Fashion Design Students Collaborate with Special Olympic Athletes for Inclusive and Innovative Uniforms
Special Olympics was founded more than 50 years ago, and since then has grown to encompass events and competitions that take place throughout the year, and all around the world. They are the world’s largest sports organization for people with intellectual disabilities, and count more than 5 million athletes.
Three years ago, the organization began a partnership with the BFA Fashion Design program at Parsons, where students, in a semester-long course, collaborate with different athletes to design new uniforms that allow the athletes to perform to their fullest potential. Since the partnership began, students have developed innovative design ideas together with swimmers, powerlifters, ice skaters, runners, and more.
Lucy Jones, Fashion Design ’16, and Ranjit Lalvani co-taught this year’s class, where students co-designed uniforms with swimmers and powerlifters, and debuted their proposed designs in a thesis session critiqued in part by Nigel Barker, the celebrated photographer and TV personality. Five athletes participated in the course this year, and it remains a highlight for the student designers as well. The thesis presentations can all be found on YouTube.
“It’s hard to say what was the biggest learning outcome from this class since it brought challenges every step of the way, but without a doubt it taught me to be compassionate and trusting when invited into another person’s life,” shared Izzy Wu, Fashion Design ‘23. “I think speaking clearly and being confident in my designs was something the athletes were drawn to, and it meant practicing and putting effort into my public speaking and presentation skills.”
Jessica Spitz, one of the Special Olympics New York athletes in the course, was inspired to participate because of Parsons’ reputation in the fashion and design community, as well as spreading the message that inclusion and fashion can go hand in hand.
“What I enjoyed most about working with the students was seeing how passionate they are, how they really took our ideas and how it was very inclusive,” said Spitz. “We would receive emails each week asking for feedback, so this was truly a collaborative effort. What I love most is that it makes me feel empowered that I was a part of creating such a work of art and it makes me smile when I see it.”
The course is structured so that rather than the athletes serving as clients, dictating their wants and needs, they work alongside Fashion Design students to co-design their uniforms, with various feedback sessions and interviews to ensure the final product aligns with the vision of both athlete and designer. Proposed designs run the gamut from addressing issues the athletes had with their wrestling singlets, to updating traditional athletic gear with new colors and designs that better reflect an individual athletes’ personality.
“This class was the first time I was introduced to the world as a designer and it felt like I was being heard when I brought ideas to the table,” explained Wu. “It provided the experience of connecting with people in the industry and building a relationship with a community that could say “no” to my designs. A collaboration like Parsons and Special Olympics makes students interact with bigger concepts and communities outside of school and provides growth in ways I have never seen in a classroom before.”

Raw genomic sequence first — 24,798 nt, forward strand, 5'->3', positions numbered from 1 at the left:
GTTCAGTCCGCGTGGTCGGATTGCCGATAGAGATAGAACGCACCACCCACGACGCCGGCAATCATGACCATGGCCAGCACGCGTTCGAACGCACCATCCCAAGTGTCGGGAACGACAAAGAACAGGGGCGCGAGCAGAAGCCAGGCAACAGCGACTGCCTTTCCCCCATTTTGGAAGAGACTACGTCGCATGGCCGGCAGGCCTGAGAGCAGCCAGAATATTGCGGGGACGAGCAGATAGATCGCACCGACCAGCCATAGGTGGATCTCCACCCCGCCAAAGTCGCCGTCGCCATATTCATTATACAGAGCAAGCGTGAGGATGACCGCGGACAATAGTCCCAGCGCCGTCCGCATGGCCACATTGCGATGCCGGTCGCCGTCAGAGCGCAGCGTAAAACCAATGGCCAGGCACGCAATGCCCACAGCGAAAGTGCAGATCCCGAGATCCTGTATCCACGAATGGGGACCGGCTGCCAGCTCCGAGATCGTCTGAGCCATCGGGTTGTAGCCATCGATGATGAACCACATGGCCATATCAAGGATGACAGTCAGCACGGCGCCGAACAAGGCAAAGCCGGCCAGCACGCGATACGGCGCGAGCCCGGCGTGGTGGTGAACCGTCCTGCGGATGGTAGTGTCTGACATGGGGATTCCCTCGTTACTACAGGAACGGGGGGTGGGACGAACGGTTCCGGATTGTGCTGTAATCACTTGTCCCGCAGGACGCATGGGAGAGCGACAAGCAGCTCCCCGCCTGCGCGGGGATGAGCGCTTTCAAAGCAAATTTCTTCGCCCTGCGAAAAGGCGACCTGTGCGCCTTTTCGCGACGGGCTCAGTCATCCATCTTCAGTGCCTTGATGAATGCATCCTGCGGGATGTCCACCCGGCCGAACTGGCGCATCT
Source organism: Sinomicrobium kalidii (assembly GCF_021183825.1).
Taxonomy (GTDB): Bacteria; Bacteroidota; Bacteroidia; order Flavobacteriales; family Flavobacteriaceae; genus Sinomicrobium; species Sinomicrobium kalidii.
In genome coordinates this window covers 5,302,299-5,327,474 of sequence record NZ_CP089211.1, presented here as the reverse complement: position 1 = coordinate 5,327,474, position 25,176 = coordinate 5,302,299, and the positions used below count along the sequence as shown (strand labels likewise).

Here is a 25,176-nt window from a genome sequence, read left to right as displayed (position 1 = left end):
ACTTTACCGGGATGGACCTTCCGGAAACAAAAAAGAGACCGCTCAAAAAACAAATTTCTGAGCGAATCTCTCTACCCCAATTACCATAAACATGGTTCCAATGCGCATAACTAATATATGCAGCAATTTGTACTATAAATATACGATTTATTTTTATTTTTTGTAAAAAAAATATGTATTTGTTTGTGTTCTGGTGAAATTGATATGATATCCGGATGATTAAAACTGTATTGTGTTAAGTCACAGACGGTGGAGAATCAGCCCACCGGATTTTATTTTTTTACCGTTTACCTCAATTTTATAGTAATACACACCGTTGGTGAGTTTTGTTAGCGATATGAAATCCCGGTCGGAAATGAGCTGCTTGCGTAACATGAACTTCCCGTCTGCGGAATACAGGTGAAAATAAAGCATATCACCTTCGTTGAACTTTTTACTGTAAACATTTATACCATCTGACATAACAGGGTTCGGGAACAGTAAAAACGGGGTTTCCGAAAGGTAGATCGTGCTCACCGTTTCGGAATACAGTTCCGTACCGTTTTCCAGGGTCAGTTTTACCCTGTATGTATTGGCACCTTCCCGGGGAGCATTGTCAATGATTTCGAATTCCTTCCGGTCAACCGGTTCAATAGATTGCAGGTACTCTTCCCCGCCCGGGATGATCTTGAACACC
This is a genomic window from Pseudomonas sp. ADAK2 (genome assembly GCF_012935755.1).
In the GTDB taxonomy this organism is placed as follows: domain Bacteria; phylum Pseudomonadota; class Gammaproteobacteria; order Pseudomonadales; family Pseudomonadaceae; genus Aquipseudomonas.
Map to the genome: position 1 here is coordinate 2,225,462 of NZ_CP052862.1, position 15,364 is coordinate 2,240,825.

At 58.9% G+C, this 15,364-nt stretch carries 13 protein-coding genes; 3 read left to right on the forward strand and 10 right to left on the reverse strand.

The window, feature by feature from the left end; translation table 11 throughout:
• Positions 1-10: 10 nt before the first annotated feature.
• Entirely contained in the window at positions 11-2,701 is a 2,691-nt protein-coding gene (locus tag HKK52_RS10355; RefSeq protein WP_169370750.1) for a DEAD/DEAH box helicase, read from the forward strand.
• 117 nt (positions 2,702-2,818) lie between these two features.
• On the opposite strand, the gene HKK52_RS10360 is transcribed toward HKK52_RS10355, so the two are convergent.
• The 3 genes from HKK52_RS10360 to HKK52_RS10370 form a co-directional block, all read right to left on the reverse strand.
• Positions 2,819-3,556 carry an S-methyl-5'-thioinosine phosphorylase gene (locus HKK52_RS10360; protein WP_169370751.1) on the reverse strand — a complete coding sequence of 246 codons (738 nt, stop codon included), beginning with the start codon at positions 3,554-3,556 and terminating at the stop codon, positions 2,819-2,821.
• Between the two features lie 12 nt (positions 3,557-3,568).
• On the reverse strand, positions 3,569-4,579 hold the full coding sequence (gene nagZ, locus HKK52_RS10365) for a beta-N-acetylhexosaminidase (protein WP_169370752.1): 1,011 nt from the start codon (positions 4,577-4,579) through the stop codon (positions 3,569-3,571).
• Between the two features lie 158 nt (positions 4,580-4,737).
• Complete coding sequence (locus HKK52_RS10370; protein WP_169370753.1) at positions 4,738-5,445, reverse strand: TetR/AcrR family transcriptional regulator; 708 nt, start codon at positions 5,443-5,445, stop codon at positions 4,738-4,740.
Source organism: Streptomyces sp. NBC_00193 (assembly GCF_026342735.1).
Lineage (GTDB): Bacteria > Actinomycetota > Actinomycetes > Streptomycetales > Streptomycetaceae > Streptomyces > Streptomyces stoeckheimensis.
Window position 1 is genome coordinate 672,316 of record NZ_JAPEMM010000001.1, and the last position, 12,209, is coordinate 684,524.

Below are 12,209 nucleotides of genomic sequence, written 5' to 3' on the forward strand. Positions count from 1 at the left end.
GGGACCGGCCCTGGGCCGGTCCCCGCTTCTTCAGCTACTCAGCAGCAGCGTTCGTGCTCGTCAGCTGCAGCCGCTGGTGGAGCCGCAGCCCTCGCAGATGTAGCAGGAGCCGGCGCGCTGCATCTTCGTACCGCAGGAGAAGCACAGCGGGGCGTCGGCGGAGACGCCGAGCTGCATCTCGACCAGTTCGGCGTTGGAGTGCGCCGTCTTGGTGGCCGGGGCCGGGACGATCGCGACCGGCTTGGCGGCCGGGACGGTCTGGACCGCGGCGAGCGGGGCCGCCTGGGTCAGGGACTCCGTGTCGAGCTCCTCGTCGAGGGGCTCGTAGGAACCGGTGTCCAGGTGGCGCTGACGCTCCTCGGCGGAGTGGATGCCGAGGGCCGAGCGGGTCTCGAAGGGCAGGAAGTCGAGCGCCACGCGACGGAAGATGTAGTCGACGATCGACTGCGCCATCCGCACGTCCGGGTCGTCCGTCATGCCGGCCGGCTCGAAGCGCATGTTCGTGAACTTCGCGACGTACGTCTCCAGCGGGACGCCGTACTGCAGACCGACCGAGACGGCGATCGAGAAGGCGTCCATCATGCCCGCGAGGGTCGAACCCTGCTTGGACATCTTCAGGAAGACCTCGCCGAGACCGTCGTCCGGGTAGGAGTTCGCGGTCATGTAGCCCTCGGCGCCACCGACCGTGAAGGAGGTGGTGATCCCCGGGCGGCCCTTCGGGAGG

The educational mission and vision of Parsons is grounded in the idea that design can help solve some of the world’s most pressing issues, and the partnership with Special Olympics is one of many recent examples where students, faculty, and alumni are challenging themselves to develop innovative solutions.
Students in the School of Constructed Environments recently collaborated with NIO, a leading Chinese manufacturer of premium smart electric vehicles, to design new products with leftover materials from car manufacturing, including air bag fabric, seat belts and buckles, and car seat cover, while MA Fashion Studies students at Parsons Paris partnered with the Palais Galliera—Musée de la mode de la ville de Paris for a research project that explored the problematic history of certain objects.
For Wu, the collaboration with Special Olympics made her a more considerate, flexible, and passionate designer, and gave her the opportunity to see her designs represented and accepted by the athletes.
“The experience showed how difficult it can be creating a project that simultaneously shows the athletes’ strong sense of identity and my own choices as a designer,” she explained. “But to be able to bring the athletes’ wishes to life and see the glimmer of happiness in their eyes was well worth every compromise.”
Spitz echoes Wu, noting that “I think working with Parsons is so important because it does several things, it benefits the students by teaching them how to make adaptive clothing and also to make the impossible possible, it also creates inclusion.”
The course also gave Spitz insight into the fashion industry, where she sees many parallels with Special Olympics.
“I felt like this course is incredible and gives us athletes an amazing opportunity. In the fashion world they kind of use our Athlete Oath:
Let me win
But if I can not win
Let me be brave in the attempt
With that said, in fashion you try and sometimes it works and sometimes it doesn’t, but you keep trying.”